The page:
FTC's Privacy Settlement With Facebook Gets Pretty Much Everything Backwards; Probably Helps Facebook

from the guys-come-on dept

So, as was leaked a couple of weeks ago, the FTC has now made its $5 billion settlement with Facebook official. There’s quite a bit that’s interesting in the stipulated order that is worth reading. I’m actually glad to see that this wasn’t just about Cambridge Analytica, where I think the “breach” issue was much less concrete. Instead, it does include a bunch of other very real violations by Facebook, including:

  1. Storing passwords in plaintext
  2. Using phone numbers that were provided for security (two factor authentication) for advertising (a massively dangerous and stupid practice by Facebook)
  3. It’s questionable use of facial recognition without consent
  4. Sucking up logins to other services.

Frankly, all of those are much more serious breaches than what happened with Cambridge Analytica.

Separately, as I discussed two weeks ago, if you’re mad at the size of the fine, you’re missing the point. This is, by far, the largest fine the FTC has ever issued, and goes way beyond anything that it’s done before. The real problem is that this is basically all that the FTC can do. That’s the only weapon it has and it’s never going to be enough because the FTC isn’t really set up to handle modern privacy questions like this — and that would require a new mandate from Congress. This is in Congress’s court.

That said, my bigger concern, as always, is that everyone’s obsession over “protecting privacy” is going to mean significantly less competition. I raised this issue last year, soon after everyone freaked out about Cambridge Analytica, noting that I feared what would happen is that Facebook would be driven to lock down everyone’s data rather than making it more accessible to third party and competing services.

There are significant and important trade-offs here. For years now I’ve been talking about the real way to create more competition on the internet, and much of it involves pressuring the big internet companies into opening up. Have them create APIs that allow others to build services on top of their data so that we’re not so locked into the giant platforms. Enable more competition at the service level, rather than the data collection level.

But this agreement does the opposite. It is basically giving up and saying that the FTC and regulators now think that Facebook will be the dominant platform for ages, and therefore it needs to better police data and better lock it down. This is not a good solution (except if you’re Facebook). As former Facebook CSO Alex Stamos points out in a very thoughtful thread, while this is a slap on the wrist regarding Facebook’s problematic privacy practices, it actually helps stop future competition:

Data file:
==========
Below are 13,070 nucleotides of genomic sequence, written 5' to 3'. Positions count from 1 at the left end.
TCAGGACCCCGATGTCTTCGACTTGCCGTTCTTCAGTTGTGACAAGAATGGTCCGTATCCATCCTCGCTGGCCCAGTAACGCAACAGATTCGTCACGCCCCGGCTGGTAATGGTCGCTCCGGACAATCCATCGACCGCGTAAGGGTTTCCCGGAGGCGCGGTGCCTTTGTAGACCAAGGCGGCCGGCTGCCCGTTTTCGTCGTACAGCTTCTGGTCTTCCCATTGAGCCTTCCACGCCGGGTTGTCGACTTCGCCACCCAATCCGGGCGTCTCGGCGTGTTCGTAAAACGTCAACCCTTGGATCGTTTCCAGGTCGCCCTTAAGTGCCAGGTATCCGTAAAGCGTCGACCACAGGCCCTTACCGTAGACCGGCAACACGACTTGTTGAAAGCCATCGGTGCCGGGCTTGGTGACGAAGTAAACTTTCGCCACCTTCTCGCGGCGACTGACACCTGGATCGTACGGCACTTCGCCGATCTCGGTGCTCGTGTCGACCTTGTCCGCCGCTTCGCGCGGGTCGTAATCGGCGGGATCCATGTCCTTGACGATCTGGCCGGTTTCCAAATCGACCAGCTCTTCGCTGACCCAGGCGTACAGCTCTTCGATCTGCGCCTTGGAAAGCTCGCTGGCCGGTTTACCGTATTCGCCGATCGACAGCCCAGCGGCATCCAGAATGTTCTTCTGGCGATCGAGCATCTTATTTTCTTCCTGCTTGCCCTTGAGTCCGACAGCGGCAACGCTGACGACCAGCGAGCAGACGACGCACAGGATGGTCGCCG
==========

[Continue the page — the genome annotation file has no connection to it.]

The real threat to the tech giants is competition, not regulation, and everybody is missing what really happened today: Facebook paid the FTC $5B for a letter that says “You never again have to create mechanisms that could facilitate competition.”

Facebook already has ~2.5B users. It has the world’s second largest ad network. It never again needs data from anybody else to make money or third parties to facilitate growth. This order doesn’t include the word competition or include any balancing tests. It’s fantastic for FB.

“You need to allow for 3rd party clients.”

Sorry, mean FTC won’t let us.

“Other companies can build on your graph.”

Sorry, mean FTC won’t let us.

“You need a real data export feature that allows users to move.”

Sorry, mean FTC won’t let us.

I can’t believe Facebook didn’t pay more for this. If the FTC offered to “order” Amazon to help consumers save money by offering house branded options in every top category, Bezos would leap across the table with a $10B check and a massive grin. This is a natural consequence of the shallow nature of the “techlash”. The US doesn’t have a substantive privacy law, and the FTC has to base work on what they consider unfair or misleading practices. If critics don’t understand the equities balance, they can’t balance equities. This isn’t binding on other companies, but it will be interesting to see if they use this as a reason to reduce APIs and favor their own apps. The data stolen and exported to the cloud (GPS, SMS, contacts, mail, calendar) from Android/iOS dwarfs SCL/CA.

This is part of the problem I keep trying to highlight. When your only focus is on punishing big tech companies like Facebook, be careful about how you do so, because there are so many important tradeoffs, that if you don’t pay attention to what you’re doing, all you really end up doing is locking them in as the dominant platforms.

And that’s really what’s happening there. Our lack of understanding about privacy or about data and “ownership” will lead people to a very dangerous place, where we make short term decisions — such as what happened here — that are focused on “punishing” one particular set of companies for one particular set of actions (many of which were really bad). But the end result is even worse. You’ve set up the system such that the only logical and reasonable way out of this bad situation is foreclosed.